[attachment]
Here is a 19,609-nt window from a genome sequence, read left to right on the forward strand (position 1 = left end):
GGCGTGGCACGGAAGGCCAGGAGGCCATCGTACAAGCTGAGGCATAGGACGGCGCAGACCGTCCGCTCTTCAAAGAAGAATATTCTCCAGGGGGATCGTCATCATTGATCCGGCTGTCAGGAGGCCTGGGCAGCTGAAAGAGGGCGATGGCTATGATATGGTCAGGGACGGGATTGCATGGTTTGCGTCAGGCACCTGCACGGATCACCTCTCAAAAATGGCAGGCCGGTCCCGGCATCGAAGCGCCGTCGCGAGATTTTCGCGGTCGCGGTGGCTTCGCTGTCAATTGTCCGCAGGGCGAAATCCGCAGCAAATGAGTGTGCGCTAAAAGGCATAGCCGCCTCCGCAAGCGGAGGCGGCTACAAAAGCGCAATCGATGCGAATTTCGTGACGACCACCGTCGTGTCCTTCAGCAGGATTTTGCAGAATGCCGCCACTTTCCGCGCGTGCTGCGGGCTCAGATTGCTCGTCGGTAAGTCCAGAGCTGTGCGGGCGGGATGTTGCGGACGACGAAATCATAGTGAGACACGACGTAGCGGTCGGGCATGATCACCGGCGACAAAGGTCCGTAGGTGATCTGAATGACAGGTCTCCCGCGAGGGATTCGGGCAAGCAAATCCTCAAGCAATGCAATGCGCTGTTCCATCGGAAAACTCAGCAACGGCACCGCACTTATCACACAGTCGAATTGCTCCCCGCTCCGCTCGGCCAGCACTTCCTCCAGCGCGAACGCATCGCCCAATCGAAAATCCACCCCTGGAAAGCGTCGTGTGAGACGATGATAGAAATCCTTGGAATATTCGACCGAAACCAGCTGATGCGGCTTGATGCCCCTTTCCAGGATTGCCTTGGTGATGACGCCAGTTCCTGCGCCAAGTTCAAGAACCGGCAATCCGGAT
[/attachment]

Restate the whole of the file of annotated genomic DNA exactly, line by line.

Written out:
Here is a 19,609-nt window from a genome sequence, read left to right on the forward strand (position 1 = left end):
GGCGTGGCACGGAAGGCCAGGAGGCCATCGTACAAGCTGAGGCATAGGACGGCGCAGACCGTCCGCTCTTCAAAGAAGAATATTCTCCAGGGGGATCGTCATCATTGATCCGGCTGTCAGGAGGCCTGGGCAGCTGAAAGAGGGCGATGGCTATGATATGGTCAGGGACGGGATTGCATGGTTTGCGTCAGGCACCTGCACGGATCACCTCTCAAAAATGGCAGGCCGGTCCCGGCATCGAAGCGCCGTCGCGAGATTTTCGCGGTCGCGGTGGCTTCGCTGTCAATTGTCCGCAGGGCGAAATCCGCAGCAAATGAGTGTGCGCTAAAAGGCATAGCCGCCTCCGCAAGCGGAGGCGGCTACAAAAGCGCAATCGATGCGAATTTCGTGACGACCACCGTCGTGTCCTTCAGCAGGATTTTGCAGAATGCCGCCACTTTCCGCGCGTGCTGCGGGCTCAGATTGCTCGTCGGTAAGTCCAGAGCTGTGCGGGCGGGATGTTGCGGACGACGAAATCATAGTGAGACACGACGTAGCGGTCGGGCATGATCACCGGCGACAAAGGTCCGTAGGTGATCTGAATGACAGGTCTCCCGCGAGGGATTCGGGCAAGCAAATCCTCAAGCAATGCAATGCGCTGTTCCATCGGAAAACTCAGCAACGGCACCGCACTTATCACACAGTCGAATTGCTCCCCGCTCCGCTCGGCCAGCACTTCCTCCAGCGCGAACGCATCGCCCAATCGAAAATCCACCCCTGGAAAGCGTCGTGTGAGACGATGATAGAAATCCTTGGAATATTCGACCGAAACCAGCTGATGCGGCTTGATGCCCCTTTCCAGGATTGCCTTGGTGATGACGCCAGTTCCTGCGCCAAGTTCAAGAACCGGCAATCCGGAT